don’ts for female cyclists
Bicycle history Women cycling

Don’t cultivate a ‘bicycle face’ and other amusing advice for women in 1895

don’ts for female cyclists

As a history buff, I can’t go past this fantastic list of don’ts for female cyclists published in a newspaper called New York World in 1895. My personal favourite is ‘Don’t cultivate a bicycle face’.

I’m not sure what a ‘bicycle face’ might have been, but a found a few other descriptions:

“Over-exertion, the upright position on the wheel, and the unconscious effort to maintain one’s balance tend to produce a wearied and exhausted ‘bicycle face,'” noted the Literary Digest in 1895. It went on to describe the condition as “usually flushed, but sometimes pale, often with lips more or less drawn, and the beginning of dark shadows under the eyes, and always with an expression of weariness.”

Others said the condition was “characterised by a hard, clenched jaw and bulging eyes.”

The full list is also quite amusing:

  • Don’t be a fright
  • Don’t faint on the road
  • Don’t wear a man’s cap
  • Don’t wear tight garters
  • Don’t forget your toolbag
  • Don’t attempt a “century”
  • Don’t coast. It is dangerous
  • Don’t boast of your long rides
  • Don’t criticise people’s “legs”
  • Don’t wear loud-hued leggings
  • Don’t cultivate a “bicycle face”
  • Don’t refuse assistance up a hill
  • Don’t wear clothes that don’t fit
  • Don’t neglect a “light’s out” cry
  • Don’t wear jewellery while on a tour
  • Don’t race. Leave that to the scorchers
  • Don’t wear laced boots. They are tiresome
  • Don’t imagine everybody is looking at you
  • Don’t go to church in your bicycle costume
  • Don’t wear a garden party hat with bloomers
  • Don’t contest the right of way with cable cars
  • Don’t chew gum. Exercise your jaws in private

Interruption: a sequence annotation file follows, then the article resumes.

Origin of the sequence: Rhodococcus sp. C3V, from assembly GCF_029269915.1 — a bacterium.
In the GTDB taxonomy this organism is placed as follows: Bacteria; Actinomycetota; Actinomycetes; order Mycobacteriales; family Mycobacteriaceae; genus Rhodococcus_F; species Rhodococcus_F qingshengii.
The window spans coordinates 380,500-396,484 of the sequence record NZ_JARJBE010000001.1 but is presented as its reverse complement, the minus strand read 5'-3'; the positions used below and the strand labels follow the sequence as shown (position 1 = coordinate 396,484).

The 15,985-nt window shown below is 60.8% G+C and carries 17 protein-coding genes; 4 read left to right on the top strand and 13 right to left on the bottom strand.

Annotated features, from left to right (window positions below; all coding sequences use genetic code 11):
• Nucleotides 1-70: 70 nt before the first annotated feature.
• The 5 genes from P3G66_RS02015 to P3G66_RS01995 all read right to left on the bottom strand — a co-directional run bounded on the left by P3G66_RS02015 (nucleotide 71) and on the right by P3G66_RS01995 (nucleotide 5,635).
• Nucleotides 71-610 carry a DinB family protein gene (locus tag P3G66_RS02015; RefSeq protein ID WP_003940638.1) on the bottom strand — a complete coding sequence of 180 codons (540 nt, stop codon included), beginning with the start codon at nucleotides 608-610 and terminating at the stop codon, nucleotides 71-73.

• Don’t wear white kid gloves. Silk is the thing
  • Don’t ask, “What do you think of my bloomers?”
  • Don’t use bicycle slang. Leave that to the boys
  • Don’t go out after dark without a male escort
  • Don’t go without a needle, thread and thimble
  • Don’t try to have every article of your attire “match”
  • Don’t let your golden hair be hanging down your back
  • Don’t allow dear little Fido to accompany you
  • Don’t scratch a match on the seat of your bloomers
  • Don’t discuss bloomers with every man you know
  • Don’t appear in public until you have learned to ride well
  • Don’t overdo things. Let cycling be a recreation, not a labour
  • Don’t ignore the laws of the road because you are a woman
  • Don’t try to ride in your brother’s clothes “to see how it feels”
  • Don’t scream if you meet a cow. If she sees you first, she will run
  • Don’t cultivate everything that is up to date because you ride a wheel
  • Don’t emulate your brother’s attitude if he rides parallel with the ground
  • Don’t undertake a long ride if you are not confident of performing it easily
  • Don’t appear to be up on “records” and “record smashing.” That is sporty.

What are your “don’ts for female cyclists”? Share via Women Who Cycle’s Facebook page for comments.

One comment

  1. This is hilarious and still makes me chuckle in 2023.
    My name is Steven P Williams and I am the chairman of the annual Tweed Ride that we participate in every year in Snohomish, Washington; a town founded in 1861.
    We are putting on a show on September 9th and our theme is based on the mother of our city formulated around the fixed in the 1890s.
    We are expecting 50 riders this year and will be ‘in the era’ all day long. I will rewrite this list and read it out loud for our modern day ladies to hear and hopefully they will chuckle and not be offended by the clearly sexist statements based on how our great great grandmothers did it way way back. Or they may realize that a ‘bicycle face’ is STILL just as ugly today as it was in ’95!
    Look both ways before you cross and don’t forget that riding an antique bicycle wearing nifty clothes is indeed still fashionable. Just don’t over due it!

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